You may have noticed that I mentioned the private schools have started, but made no mention of the state (public) schools.  That’s because they haven’t started yet.  The teachers are currently on strike through December because the government refuses to pay them. 

It is a very sorry situation indeed as families of teachers are starving from no income, and as the young brains of Guinea Bissau are hungry for knowledge.  The last school year was almost completely thrown out for the same reason – too many school days missed due to teacher strikes.

Imagine being a student here in Guinea Bissau.  You want to learn so badly to be able to further yourself and maybe get a decent job eventually.  Your family doesn’t have enough money to send you to private school, and so you are forced to wait while your government figures out what/how they are going to pay the teachers.  It’s because of these sorts of situations (and others) that it is completely normal here for a 23-year-old to be studying 9th grade, or to have simply put school on a “long pause” while they work to get enough money to study somewhere else.

On Politics:

Politics is something that I absolutely never involved myself in.  Firstly, they were something that I was simply not interested in, but secondly, I have never voted and therefore have absolutely no excuse to complain about how things are in government because I did not do anything to make it be otherwise.  I know in my circles where I grew up, the concept of voting is debated.  My intent with this blog post is not to start a political debate (please!), but to shed some light on the politics of the country in which I currently live.

The first election in Guinea Bissau after the coup in April of 2012 [for more information on the coup, click on this link http://www.aljazeera.com/news/africa/2012/04/2012413232852260513.html] is to happen in November.  Interestingly enough, voter registration has not even started yet, so people are starting to doubt that it will happen on time.

1 Timothy 2:2 tells us to pray for people in authority [to read this passage, visit this link: http://www.biblegateway.com/passage/?search=1+Timothy+2&version=NIV].  On our team here, we are praying for a just, intelligent and compassionate president for the Guinensi people.  Elections are usually very…. Well… “political” for lack of a better word.  A lot hangs on what tribe you are from, how much power you demonstrate, who you know, etc.  I’ve been told that very high up leaders of Guinea Bissau have the education up to 4th grade, and many have not finished high school.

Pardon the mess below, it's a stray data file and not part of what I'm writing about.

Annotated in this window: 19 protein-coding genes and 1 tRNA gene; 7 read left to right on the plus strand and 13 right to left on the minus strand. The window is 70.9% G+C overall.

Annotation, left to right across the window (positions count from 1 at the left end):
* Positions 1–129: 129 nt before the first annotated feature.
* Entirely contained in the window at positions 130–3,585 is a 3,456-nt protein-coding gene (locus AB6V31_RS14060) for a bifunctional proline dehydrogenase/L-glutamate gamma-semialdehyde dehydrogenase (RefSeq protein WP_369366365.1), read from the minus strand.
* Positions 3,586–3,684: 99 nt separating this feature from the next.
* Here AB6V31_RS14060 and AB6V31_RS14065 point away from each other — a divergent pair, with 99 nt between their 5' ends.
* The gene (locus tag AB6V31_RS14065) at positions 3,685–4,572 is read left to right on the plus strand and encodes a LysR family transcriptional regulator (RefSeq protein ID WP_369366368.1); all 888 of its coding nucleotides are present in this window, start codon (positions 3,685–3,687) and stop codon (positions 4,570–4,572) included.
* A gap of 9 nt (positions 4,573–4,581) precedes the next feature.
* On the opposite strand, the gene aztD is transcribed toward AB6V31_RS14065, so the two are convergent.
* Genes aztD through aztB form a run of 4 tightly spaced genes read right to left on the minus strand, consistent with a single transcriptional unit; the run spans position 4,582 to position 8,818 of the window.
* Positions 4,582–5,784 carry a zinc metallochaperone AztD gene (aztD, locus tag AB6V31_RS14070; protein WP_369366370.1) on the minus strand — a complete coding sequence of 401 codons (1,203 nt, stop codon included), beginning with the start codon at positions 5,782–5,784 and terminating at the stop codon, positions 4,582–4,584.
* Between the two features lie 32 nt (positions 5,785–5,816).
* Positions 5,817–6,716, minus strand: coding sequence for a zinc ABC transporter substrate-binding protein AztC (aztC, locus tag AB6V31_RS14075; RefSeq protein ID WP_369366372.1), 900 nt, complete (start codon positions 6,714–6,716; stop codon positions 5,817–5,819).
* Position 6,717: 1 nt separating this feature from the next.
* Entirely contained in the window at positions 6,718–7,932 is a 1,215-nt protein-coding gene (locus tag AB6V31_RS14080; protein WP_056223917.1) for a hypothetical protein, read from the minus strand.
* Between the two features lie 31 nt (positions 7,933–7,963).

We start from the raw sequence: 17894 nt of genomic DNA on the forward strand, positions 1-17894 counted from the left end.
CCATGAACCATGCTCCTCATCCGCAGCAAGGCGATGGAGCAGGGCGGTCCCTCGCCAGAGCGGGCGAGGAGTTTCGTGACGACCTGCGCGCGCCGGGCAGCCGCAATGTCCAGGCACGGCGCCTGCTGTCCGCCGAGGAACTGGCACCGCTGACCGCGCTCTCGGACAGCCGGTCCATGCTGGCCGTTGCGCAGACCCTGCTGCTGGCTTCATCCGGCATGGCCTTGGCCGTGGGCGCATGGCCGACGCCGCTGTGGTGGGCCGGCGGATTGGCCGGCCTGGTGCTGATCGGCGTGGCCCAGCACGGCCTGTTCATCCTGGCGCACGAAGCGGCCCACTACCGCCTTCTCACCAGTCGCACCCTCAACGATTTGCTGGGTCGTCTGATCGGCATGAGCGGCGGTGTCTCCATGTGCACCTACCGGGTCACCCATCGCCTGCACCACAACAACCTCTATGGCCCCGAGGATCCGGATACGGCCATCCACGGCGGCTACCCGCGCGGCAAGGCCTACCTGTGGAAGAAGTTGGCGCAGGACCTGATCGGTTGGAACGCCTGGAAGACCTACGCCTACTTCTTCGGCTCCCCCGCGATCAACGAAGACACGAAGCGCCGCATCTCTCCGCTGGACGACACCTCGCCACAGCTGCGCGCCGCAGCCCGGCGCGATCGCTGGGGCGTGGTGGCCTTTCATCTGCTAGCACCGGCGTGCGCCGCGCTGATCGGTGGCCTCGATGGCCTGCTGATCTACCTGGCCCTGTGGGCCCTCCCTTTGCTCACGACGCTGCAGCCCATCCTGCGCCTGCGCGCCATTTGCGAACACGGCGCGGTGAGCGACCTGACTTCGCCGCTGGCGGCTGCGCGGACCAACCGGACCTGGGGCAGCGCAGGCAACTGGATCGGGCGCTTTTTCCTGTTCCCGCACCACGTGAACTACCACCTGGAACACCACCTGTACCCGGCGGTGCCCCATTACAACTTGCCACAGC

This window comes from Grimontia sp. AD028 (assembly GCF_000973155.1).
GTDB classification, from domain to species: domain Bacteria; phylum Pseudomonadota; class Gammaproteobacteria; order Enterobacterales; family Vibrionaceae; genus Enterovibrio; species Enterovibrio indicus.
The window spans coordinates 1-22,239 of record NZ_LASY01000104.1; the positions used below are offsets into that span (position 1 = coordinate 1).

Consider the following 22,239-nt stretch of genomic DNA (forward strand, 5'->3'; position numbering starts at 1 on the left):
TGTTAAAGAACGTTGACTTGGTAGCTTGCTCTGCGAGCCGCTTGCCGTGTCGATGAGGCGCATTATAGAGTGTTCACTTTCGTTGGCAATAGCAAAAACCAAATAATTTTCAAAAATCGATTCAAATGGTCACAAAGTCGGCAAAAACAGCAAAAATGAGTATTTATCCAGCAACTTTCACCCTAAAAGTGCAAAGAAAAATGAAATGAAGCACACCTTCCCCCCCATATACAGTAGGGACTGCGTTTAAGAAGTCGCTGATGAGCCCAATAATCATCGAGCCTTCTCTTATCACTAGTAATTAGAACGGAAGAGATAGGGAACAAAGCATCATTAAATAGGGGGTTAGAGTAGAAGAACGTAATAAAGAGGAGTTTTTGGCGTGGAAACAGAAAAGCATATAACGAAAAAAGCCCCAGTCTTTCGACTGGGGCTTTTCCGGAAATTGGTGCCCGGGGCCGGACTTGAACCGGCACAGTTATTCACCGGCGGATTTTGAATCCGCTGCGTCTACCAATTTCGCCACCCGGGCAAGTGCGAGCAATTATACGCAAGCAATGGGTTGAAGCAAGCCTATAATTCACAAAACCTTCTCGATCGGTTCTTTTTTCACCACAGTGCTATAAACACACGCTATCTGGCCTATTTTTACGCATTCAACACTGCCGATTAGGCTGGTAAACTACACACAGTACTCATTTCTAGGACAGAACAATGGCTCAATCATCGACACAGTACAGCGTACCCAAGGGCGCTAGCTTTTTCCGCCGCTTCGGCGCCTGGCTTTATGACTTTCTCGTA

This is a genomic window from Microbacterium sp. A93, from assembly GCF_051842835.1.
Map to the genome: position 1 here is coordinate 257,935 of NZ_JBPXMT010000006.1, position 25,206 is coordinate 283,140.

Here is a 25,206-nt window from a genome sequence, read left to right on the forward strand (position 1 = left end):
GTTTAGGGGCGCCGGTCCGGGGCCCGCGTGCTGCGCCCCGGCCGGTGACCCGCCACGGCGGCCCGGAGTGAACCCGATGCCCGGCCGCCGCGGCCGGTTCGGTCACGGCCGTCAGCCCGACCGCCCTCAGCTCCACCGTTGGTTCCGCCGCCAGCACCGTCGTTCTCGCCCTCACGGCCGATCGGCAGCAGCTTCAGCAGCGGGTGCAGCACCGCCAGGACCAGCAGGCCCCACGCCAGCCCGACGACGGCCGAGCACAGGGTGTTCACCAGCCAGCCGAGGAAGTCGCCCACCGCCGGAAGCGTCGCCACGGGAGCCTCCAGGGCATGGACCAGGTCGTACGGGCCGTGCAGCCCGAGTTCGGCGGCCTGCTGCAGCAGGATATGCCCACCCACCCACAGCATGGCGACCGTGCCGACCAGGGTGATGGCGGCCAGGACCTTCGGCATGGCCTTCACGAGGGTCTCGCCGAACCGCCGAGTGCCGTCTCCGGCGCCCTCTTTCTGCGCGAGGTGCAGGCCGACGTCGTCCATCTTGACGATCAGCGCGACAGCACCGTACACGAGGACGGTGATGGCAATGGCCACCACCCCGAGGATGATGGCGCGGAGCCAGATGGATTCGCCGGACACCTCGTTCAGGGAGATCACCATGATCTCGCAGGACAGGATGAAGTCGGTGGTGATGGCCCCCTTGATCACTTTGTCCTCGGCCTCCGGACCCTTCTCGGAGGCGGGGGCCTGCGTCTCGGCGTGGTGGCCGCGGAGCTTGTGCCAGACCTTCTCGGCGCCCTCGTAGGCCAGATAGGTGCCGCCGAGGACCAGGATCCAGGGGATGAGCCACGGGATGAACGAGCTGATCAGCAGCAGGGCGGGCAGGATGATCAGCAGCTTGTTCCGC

Join with us in praying (to a God who knows better than we do what Guinea Bissau needs) for good leadership that will bring change and development for Guinea Bissau! 

Hard-Knock Life....?

After another writing hiatus, I'm about to overwhelm you all with some thoughts... the first of three blogs to be posted today. - A

I really have it easy here.  “Are you crazy, women?”  Some people might say, “Pit latrines, no running water, and limited electricity are not elements of an ‘easy’ life.”  To you doubters, I respond, “It’s all about perspective.”

Sure, I may have involuntarily become a vegetarian because of the diet here, I may still be living out of a suitcase because wood is so expensive (and have therefore not yet bought a wardrobe), and rain water showers may be ice-cold, but if that’s all I have to complain about, what a life I live!  I do not face daily government persecution.  I do not face heavy persecution from other religious groups on a daily basis, and  the path has already been cleared for me as far as evangelism goes among the people groups I work with (figuratively and literally… however pot-holey the roads actually are).
It’s not like this all around the world, and it didn't even used to be like this in Guinea Bissau.  I am currently reading a book called Lus Numia na Sukuru about the history of the evangelical church in Guinea Bissau from its foundation in 1940 until Guinea Bissau’s independence in 1974.  If it wasn't written in Portuguese Creole, I would definitely recommend it to all of you, however, I imagine that most of my readers are not fluent in Creole. J

The story shares of the trials, journeys, and exciting times of the (then) single missionary Bessie Fricker.  In 1940, Guinea Bissau was still under Portuguese rule and Catholicism was the main religion.  The sending mission board was told by the government that “there were enough Priests already in Guinea Bissau to satisfy the spiritual wants of the Guinensi people,” and they therefore rejected Bessie’s application to enter Guinea Bissau. 

Bessie was strong in prayer in the face of sickness, religious persecution, and “sorry, I can’t help you” ’s.  Today, the Evangelical church of Guinea Bissau, though centralized in Bissau, is wide-spread, locally led, and full of sincere believers in Jesus. Whooo God!